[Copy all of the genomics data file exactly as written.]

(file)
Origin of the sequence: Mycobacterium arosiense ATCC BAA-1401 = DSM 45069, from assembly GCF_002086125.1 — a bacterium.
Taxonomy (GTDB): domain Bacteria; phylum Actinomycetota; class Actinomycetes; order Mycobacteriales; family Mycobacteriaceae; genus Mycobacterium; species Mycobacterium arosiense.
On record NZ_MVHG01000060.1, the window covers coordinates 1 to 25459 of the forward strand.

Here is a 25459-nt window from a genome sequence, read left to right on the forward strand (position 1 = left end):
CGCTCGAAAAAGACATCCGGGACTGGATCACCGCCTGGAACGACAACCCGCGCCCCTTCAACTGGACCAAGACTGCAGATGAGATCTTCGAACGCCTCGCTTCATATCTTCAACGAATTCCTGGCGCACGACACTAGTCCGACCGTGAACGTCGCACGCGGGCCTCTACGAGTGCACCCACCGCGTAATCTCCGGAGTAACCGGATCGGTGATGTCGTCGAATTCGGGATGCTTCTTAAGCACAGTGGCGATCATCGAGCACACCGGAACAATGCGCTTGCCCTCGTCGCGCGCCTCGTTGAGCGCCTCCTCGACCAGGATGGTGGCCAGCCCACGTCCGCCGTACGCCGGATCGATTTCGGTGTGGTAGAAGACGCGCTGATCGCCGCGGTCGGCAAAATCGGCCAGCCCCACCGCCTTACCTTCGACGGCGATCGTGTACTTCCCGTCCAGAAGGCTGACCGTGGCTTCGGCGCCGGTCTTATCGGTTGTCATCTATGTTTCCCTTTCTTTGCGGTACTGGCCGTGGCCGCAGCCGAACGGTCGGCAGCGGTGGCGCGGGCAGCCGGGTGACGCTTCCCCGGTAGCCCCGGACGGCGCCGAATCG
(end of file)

Origin of the sequence: Mycobacterium arosiense ATCC BAA-1401 = DSM 45069, from assembly GCF_002086125.1 — a bacterium.
Taxonomy (GTDB): domain Bacteria; phylum Actinomycetota; class Actinomycetes; order Mycobacteriales; family Mycobacteriaceae; genus Mycobacterium; species Mycobacterium arosiense.
On record NZ_MVHG01000060.1, the window covers coordinates 1 to 25459 of the forward strand.

Here is a 25459-nt window from a genome sequence, read left to right on the forward strand (position 1 = left end):
CGCTCGAAAAAGACATCCGGGACTGGATCACCGCCTGGAACGACAACCCGCGCCCCTTCAACTGGACCAAGACTGCAGATGAGATCTTCGAACGCCTCGCTTCATATCTTCAACGAATTCCTGGCGCACGACACTAGTCCGACCGTGAACGTCGCACGCGGGCCTCTACGAGTGCACCCACCGCGTAATCTCCGGAGTAACCGGATCGGTGATGTCGTCGAATTCGGGATGCTTCTTAAGCACAGTGGCGATCATCGAGCACACCGGAACAATGCGCTTGCCCTCGTCGCGCGCCTCGTTGAGCGCCTCCTCGACCAGGATGGTGGCCAGCCCACGTCCGCCGTACGCCGGATCGATTTCGGTGTGGTAGAAGACGCGCTGATCGCCGCGGTCGGCAAAATCGGCCAGCCCCACCGCCTTACCTTCGACGGCGATCGTGTACTTCCCGTCCAGAAGGCTGACCGTGGCTTCGGCGCCGGTCTTATCGGTTGTCATCTATGTTTCCCTTTCTTTGCGGTACTGGCCGTGGCCGCAGCCGAACGGTCGGCAGCGGTGGCGCGGGCAGCCGGGTGACGCTTCCCCGGTAGCCCCGGACGGCGCCGAATCG